Ropemaker

Ropemaker

Architect
Clive Wilkinson Architects
Location
London, United Kingdom | View Map
Project Year
2011
Category
Offices
Riddle Stagg Photographers

Ropemaker

Clive Wilkinson Architects as Architects

Macquarie’s Ropemaker Place was designed as a model for a new transparency in banking services revolving around an open atrium and connecting staircase. By virtue of their size, large corporations face a spatial problem of creating a unified community and leveraging their considerable knowledge sharing potential. The Australian financial services company, Macquarie, took a radical approach to connecting its separate divisions with its new London headquarters. Having been fragmented in different buildings, Macquarie leased 216,000SF in 6 large floors for 1,800 staff in a new LEED Platinum/BREAAM rated building. The worldwide convention in banking is to restrict exposure to its operations, and convey an image of fortress-like stability, traceable back to its past as the safety chest for people’s life savings. In 2011, money isn’t preserved in bank vaults anymore, and, indeed, banking operations have become severely criticized for their secrecy and opacity. With Ropemaker Place, Macquarie has adopted a reverse approach of maximizing transparency, clearly revealing its business operations, while at the same time conveying the reassuring message of immovable stability. Stacked floors in office buildings provide an innate barrier to business connectivity. In an effort to facilitate a clear and open connection between the corporate divisions, the project team worked with Macquarie to carve out a new vertical opening in the form of an Atrium. Working between the existing structural steel bays, a six-story organically shaped volume was created. Planned along desire lines connecting the different functions, a new continuous staircase traverses the Atrium and has become the visible banner of connectivity. To stress its importance in connectivity, the stair was painted red, with LED lights illuminating the treads. While the Atrium serves to connect the businesses, it also becomes a bridge into the workings of the bank for visitors. Clients and visitors are greeted in the ground floor lobby and emerge, via elevators, on the Level 11 Guest Relations area. From here, they engage in confidential dealings in private rooms, use the conference or event spaces, or meet within the atrium volume and enjoy clear views into all the Macquarie workspace. Their options include enjoying a coffee in the Level 1 business lounge, a formal lunch in the dining rooms, a cocktail reception in the L11 conference rooms, a presentation in an atrium pod overlooking the trading room floor, or morning tea in the L8 cafe. Just as there are different experiences for visitors and users, two separate messages about the brand coincide. The entry sequence for visitors is shaped by a message of simplicity and restraint which begins at the ground floor street presence and follows through to the Level 11 guest spaces. The linear ‘pin-stripe’ of City tradition informs the architectural design and graphics, with more exuberant expression in the linear ceiling treatment. Once immersed in the Atrium space, the brand becomes more provocative and informal, with the building structure exposed and the clear message that this is a modern factory for work. Like a vertical ‘high street’, the new Atrium accommodates key communal functions as genuine destinations, which together create a village of opportunities for the workers. Destinations around the atrium are a mixture of ‘meeting tree’ rooms, staff kitchens on every floor, open work areas, Level 11 Guest Relations facilities and amenity spaces like the Level 8 Café, the garden terrace and Engine Room and the Level 6 Business Lounge. Staff kitchens have been designed in the round, to encourage face-to-face communication. While client advisory businesses are higher in the Atrium, the lowest two floors are devoted to Trading Rooms and their support functions, and form the base of the new organization. The trading rooms have innovative building services solutions. These include a unique cooling system that includes chilled beams and water-cooled desks. The passive custom designed chilled beams avoid drafts and lighting glare, reduce energy costs and provide more fresh content to the conditioned air. Several sustainable initiatives are achieved with the building, including significant decreases in energy consumption, waste and elevator usage, and net carbon footprint reduction, in line with the top rated BREAAM building. Structural beams cut out of the Atrium were reused to create bridges and cantilevered pods. Engineered cellular space reduces churn costs, and a computer-controlled daylight harvesting system with LED lighting provides significant energy savings. Furthermore, an emphasis on foot traffic using the Atrium staircase has cut elevator usage by 75% while promoting employee health. Innovation strategies extended to the project delivery process that cut time and costs radically. Macquarie entered into an Alliance contract with their builder, Overbury, and worked collaboratively with the project team to deliver the project in 12 months from lease agreement to staff move-in. The visible energy of people circulating and interacting in the highly transparent Atrium serves as the catalyst for drawing the different business units together and provides the synergy to collaborate with each other in new business ventures. It further underscores the financial services company’s brand as an agile, forward thinking and highly collaborative 21st Century Company.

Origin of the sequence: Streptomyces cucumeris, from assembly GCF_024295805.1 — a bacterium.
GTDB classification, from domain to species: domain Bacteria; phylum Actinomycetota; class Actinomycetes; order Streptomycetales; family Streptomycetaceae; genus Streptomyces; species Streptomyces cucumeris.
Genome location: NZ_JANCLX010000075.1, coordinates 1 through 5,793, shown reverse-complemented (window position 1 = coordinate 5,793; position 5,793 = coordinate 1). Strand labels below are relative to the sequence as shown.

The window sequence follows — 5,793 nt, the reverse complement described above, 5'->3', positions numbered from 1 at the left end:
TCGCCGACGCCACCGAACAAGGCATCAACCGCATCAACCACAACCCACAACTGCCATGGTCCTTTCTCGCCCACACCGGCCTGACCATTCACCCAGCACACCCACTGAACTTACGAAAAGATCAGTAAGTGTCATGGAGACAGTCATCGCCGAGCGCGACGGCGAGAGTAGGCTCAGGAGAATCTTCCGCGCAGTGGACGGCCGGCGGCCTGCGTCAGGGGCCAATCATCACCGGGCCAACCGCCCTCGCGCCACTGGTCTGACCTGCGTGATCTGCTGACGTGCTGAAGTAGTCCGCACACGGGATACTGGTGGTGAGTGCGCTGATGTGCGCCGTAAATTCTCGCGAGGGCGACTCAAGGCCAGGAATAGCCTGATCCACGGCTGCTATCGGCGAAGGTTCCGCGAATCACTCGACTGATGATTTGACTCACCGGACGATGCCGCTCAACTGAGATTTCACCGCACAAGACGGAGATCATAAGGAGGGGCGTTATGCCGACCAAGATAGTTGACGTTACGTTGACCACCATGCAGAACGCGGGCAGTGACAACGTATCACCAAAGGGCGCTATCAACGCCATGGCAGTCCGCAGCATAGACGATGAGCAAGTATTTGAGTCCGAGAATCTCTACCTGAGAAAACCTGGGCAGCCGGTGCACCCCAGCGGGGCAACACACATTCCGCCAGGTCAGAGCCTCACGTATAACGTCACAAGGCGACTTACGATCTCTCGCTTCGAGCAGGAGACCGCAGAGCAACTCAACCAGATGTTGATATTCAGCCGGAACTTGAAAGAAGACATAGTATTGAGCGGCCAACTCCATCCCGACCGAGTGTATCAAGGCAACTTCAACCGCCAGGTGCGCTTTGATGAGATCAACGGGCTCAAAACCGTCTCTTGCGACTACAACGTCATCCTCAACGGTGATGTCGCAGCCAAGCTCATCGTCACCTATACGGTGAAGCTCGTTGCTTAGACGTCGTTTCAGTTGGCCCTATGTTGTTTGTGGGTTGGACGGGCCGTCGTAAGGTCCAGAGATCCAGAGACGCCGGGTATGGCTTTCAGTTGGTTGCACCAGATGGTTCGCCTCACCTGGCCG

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Shoreditch, London, UK - Build completed in 2019
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